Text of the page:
On Tue, May 24, 2011 at 9:25 AM, Andreas Lundgren
<andreas.lundgren.x / gmail.com> wrote:
> My bad to use the name "param" for two different content, but any
> ways:
>
> First params typically assembles to this:
> x1.to_s + ', ' + x2.to_s + ', ' + x3.to_s + ', ' + x4.to_s

That does not look good.  If you have to encode numbers in variable
names, you probably rather want to use an Array for that or even
generate that directly:

params = no_of_params.times.map {|i| "x#{i}"}.join(', ')

> Now I have created the code, not the string.
>
> The line
> params_2 = #{params};
> extends to:
> params_2 = x1.to_s + ', ' + x2.to_s + ', ' + x3.to_s + ', ' + x4.to_s
> and assembles my input so that
> params_2 == 'myDB, 20110101, 20110201, all'

When looking at your posting from 2:55 you don't really need "params =
..." in the generated code.

> Output from the function when STUB_CALLS=1:
> Calling shop_GetFundReq(x1, x2, x3, x4) with parameters <myDB,
> 20110101, 20110201, all>

SUB_CALLS should be a boolean and treated as such.

I can see why 7stud wrote his recommendation: the code looks overly
complicated.  Also, there are some issues, for example:

     handle.call(['MethodNameIn','Params'],[#{method},params]);

This only works if you call that method with something like

(..., "\"myMethod\"", ...)

where you should really passing the name plainly as string.  Makes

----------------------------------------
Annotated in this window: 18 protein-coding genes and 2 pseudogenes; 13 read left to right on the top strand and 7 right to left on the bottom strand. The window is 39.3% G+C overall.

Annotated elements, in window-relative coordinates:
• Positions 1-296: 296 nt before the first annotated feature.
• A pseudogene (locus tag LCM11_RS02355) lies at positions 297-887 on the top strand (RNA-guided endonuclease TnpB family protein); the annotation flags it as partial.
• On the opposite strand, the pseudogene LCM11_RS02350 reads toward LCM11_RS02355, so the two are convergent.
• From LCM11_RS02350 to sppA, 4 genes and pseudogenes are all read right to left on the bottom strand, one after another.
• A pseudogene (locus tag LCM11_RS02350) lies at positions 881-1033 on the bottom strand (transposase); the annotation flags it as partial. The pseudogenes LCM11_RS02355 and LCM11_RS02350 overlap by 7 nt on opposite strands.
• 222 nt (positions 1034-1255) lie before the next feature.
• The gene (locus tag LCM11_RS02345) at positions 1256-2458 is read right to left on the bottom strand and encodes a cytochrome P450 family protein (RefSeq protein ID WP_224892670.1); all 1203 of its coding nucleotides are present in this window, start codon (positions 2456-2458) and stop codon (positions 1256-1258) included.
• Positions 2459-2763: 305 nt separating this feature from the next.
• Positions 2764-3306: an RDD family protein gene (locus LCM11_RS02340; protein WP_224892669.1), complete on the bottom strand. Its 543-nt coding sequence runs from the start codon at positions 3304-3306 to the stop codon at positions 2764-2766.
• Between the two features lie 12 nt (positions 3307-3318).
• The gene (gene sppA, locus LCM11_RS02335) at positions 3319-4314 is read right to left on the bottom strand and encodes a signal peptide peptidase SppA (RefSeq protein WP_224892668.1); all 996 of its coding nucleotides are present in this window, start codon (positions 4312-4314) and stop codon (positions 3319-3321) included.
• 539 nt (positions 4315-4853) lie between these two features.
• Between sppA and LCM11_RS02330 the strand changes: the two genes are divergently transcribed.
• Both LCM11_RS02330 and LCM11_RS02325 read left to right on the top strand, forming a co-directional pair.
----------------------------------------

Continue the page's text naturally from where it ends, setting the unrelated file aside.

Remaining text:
usage much simpler and more robust.  So in the method body you then
had

     handle.call(['MethodNameIn','Params'],['#{method}', params]);

Same reasoning applies in other locations such as return_format.

And if you get rid of the no_of_params you can simply use *args and do
not have to go through the hassle generating argument lists.  If may
be though that you want to be able to query arity from the method and
have it fail fast if the argument list does not match in which case
it's OK to generate the argument list.

All in all it seems this is simpler and more redundancy free:

def GET_VALUE(f_name, method, return_format, no_of_params)
  args = no_of_params.times.map {|i| "x#{i}"}.join(", ")

  body = if STUB_CALLS
    %Q{printf("Calling #{method}(#{args}) with parameters <%p>\\n", [#{args}])}
  else
    %Q{
      oai = OA.instance
      handle = oai.getWIN32OLEHandle()
      handle.call(['MethodNameIn','Params'],['#{method}', [#{args}]]);
      ret_val = handle.GetControlValue(#{return_format});
      error = handle.GetControlValue('error out');
      return oai.checkForError(error) ? 'NaN': ret_val
    }
  end

  code = "def #{f_name}(#{args})\n#{body}\nend"
  puts code if ENV['DEBUG'] == 'true'
  class <<self;self;end.class_eval code
end

Cheers

robert


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